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Instructor Class Description

Time Schedule:

Traynor F Iii Hansen
ENGL 211
Seattle Campus

Literature, 1500-1800

Introduces literature from the Age of Shakespeare to the American and French Revolutions, focusing on major works that have shaped the development of literary and intellectual traditions in these centuries. Topics include: The Renaissance, religious and political reforms, exploration and colonialism, vernacular cultures, and scientific thought. Offered: AWSpS.

Class description

"High and Low Literature" This course will focus on a variety of texts from the English Restoration (1660) through the mid-1700s. We will read both “high literature,” such as Milton’s Paradise Lost, and “low literature,” including stories about prostitutes and criminals, in order to question the difference between the two types. Besides our primary text, we will also read a good amount of contemporary contextual material.

The class will be a combination of lecture and discussion. You should expect quite a bit of reading, including a good deal of poetry, fiction and nonfiction prose—also, be aware that the dates of our texts mean that our reading will be, in some ways, substantially different from the kind of writing with which most of us are familiar and will thus pose difficulties for some. You should also be prepared to participate regularly in discussion. Please expect a midterm and a final exam, and a short paper (5 pp.).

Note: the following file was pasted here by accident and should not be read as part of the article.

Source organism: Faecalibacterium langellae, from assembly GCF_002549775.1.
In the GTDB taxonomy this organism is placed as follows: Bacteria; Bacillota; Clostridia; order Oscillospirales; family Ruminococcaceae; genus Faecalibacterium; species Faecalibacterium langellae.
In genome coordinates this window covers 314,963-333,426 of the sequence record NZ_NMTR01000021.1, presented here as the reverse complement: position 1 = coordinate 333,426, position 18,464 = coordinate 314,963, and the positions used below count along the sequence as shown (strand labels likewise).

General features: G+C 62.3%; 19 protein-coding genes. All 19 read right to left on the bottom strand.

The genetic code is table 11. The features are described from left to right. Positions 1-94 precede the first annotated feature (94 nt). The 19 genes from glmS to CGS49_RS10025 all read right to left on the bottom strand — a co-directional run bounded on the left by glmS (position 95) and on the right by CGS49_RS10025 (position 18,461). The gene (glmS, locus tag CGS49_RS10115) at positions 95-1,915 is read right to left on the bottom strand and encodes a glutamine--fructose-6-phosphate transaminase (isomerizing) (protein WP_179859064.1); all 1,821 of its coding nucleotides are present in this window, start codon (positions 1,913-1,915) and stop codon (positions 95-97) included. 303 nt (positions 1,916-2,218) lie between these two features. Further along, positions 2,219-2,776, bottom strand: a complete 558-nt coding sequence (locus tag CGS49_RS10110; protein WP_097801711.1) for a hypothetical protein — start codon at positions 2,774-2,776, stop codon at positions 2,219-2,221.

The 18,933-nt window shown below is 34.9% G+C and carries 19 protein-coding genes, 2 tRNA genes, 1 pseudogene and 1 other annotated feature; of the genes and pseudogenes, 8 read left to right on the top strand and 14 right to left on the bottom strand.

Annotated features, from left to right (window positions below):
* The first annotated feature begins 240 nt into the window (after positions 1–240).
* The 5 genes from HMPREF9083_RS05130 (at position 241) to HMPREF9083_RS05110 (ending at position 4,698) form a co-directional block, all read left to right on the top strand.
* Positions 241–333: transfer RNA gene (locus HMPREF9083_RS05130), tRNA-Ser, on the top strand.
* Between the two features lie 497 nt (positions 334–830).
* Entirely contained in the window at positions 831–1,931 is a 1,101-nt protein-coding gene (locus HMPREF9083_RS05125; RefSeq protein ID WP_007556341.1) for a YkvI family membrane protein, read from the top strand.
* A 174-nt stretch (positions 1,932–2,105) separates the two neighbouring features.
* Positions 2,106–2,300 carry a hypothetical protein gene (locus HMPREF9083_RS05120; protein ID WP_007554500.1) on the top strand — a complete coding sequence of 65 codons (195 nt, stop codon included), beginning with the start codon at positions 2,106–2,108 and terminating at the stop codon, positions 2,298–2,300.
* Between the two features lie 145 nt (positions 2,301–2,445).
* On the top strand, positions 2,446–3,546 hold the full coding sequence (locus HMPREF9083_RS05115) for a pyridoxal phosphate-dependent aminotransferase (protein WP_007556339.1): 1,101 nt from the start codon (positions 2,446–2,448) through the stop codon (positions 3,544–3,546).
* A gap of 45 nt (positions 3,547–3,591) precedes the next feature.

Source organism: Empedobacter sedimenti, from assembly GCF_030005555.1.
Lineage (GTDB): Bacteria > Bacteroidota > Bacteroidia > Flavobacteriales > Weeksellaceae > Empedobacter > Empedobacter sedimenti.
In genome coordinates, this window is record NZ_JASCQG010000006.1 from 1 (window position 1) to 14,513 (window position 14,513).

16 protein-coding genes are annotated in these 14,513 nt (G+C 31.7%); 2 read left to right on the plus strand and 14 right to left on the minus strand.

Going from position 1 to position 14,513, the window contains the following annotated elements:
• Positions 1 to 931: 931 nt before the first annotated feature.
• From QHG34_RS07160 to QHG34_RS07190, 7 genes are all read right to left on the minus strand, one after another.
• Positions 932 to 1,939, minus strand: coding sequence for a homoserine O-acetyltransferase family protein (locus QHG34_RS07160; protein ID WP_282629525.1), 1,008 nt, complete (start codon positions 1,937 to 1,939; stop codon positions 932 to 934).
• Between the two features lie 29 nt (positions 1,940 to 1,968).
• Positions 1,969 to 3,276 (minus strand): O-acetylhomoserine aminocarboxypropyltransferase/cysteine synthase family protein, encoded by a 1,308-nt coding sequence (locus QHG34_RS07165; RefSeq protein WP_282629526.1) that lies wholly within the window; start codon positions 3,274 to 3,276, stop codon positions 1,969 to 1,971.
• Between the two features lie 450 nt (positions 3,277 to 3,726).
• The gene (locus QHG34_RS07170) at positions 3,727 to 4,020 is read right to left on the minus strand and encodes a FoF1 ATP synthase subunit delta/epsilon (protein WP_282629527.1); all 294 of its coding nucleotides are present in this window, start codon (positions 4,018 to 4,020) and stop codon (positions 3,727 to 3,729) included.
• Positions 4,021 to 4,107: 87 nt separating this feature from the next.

Note for current and prospective English majors: this class will satisfy your pre-1900 requirement. Please keep in mind, however, that as a 200-level class it will be geared primarily toward non-majors.

Texts: • Norton Anthology of English Literature Volume C (Norton), 9780393912517 • Paradise Lost (Parallel Prose Edition) (Broadview Press), 9781554810970 • Moll Flanders (Broadview Press), 9781551114514 • Joseph Andrews (Broadview Press), 9781551112206

Student learning goals

General method of instruction

The class will be a combination of lecture and discussion. You should expect quite a bit of reading, including a good deal of poetry, fiction and nonfiction prose—also, be aware that the dates of our texts mean that our reading will be, in some ways, substantially different from the kind of writing with which most of us are familiar and will thus pose difficulties for some.

Recommended preparation

Note for current and prospective English majors: this class will satisfy your pre-1900 requirement. Please keep in mind, however, that as a 200-level class it will be geared primarily toward non-majors.

Class assignments and grading

This is primarily a literature class, so you should be prepared to read a lot. You should also be prepared to participate regularly in discussions. Please expect a midterm and a final exam, and short paper (5 pp.).


The information above is intended to be helpful in choosing courses. Because the instructor may further develop his/her plans for this course, its characteristics are subject to change without notice. In most cases, the official course syllabus will be distributed on the first day of class.
Last Update by Traynor F Iii Hansen
Date: 11/06/2012